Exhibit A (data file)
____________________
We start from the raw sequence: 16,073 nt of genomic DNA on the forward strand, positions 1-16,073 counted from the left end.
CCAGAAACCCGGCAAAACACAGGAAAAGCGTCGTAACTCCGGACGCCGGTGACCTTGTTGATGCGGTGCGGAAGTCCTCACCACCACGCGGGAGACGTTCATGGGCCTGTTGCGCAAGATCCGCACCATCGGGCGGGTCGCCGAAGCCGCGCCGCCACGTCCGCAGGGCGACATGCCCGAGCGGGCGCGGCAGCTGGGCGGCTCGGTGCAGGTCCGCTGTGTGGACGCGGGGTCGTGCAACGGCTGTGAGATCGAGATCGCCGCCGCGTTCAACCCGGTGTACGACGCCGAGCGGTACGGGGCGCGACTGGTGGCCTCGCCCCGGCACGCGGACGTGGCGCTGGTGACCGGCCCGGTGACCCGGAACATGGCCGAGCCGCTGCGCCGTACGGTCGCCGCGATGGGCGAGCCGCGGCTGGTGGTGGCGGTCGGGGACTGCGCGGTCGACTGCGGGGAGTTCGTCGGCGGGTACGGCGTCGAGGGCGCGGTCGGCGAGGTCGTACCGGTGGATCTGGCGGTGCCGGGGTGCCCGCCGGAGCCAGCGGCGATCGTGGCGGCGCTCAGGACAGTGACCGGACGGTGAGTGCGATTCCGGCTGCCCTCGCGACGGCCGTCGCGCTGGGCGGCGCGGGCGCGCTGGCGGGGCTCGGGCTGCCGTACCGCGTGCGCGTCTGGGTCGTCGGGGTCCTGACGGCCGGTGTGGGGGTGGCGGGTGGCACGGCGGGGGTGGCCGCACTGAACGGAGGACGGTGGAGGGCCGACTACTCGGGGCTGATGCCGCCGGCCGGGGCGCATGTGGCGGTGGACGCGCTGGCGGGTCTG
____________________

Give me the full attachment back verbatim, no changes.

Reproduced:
We start from the raw sequence: 16,073 nt of genomic DNA on the forward strand, positions 1-16,073 counted from the left end.
CCAGAAACCCGGCAAAACACAGGAAAAGCGTCGTAACTCCGGACGCCGGTGACCTTGTTGATGCGGTGCGGAAGTCCTCACCACCACGCGGGAGACGTTCATGGGCCTGTTGCGCAAGATCCGCACCATCGGGCGGGTCGCCGAAGCCGCGCCGCCACGTCCGCAGGGCGACATGCCCGAGCGGGCGCGGCAGCTGGGCGGCTCGGTGCAGGTCCGCTGTGTGGACGCGGGGTCGTGCAACGGCTGTGAGATCGAGATCGCCGCCGCGTTCAACCCGGTGTACGACGCCGAGCGGTACGGGGCGCGACTGGTGGCCTCGCCCCGGCACGCGGACGTGGCGCTGGTGACCGGCCCGGTGACCCGGAACATGGCCGAGCCGCTGCGCCGTACGGTCGCCGCGATGGGCGAGCCGCGGCTGGTGGTGGCGGTCGGGGACTGCGCGGTCGACTGCGGGGAGTTCGTCGGCGGGTACGGCGTCGAGGGCGCGGTCGGCGAGGTCGTACCGGTGGATCTGGCGGTGCCGGGGTGCCCGCCGGAGCCAGCGGCGATCGTGGCGGCGCTCAGGACAGTGACCGGACGGTGAGTGCGATTCCGGCTGCCCTCGCGACGGCCGTCGCGCTGGGCGGCGCGGGCGCGCTGGCGGGGCTCGGGCTGCCGTACCGCGTGCGCGTCTGGGTCGTCGGGGTCCTGACGGCCGGTGTGGGGGTGGCGGGTGGCACGGCGGGGGTGGCCGCACTGAACGGAGGACGGTGGAGGGCCGACTACTCGGGGCTGATGCCGCCGGCCGGGGCGCATGTGGCGGTGGACGCGCTGGCGGGTCTG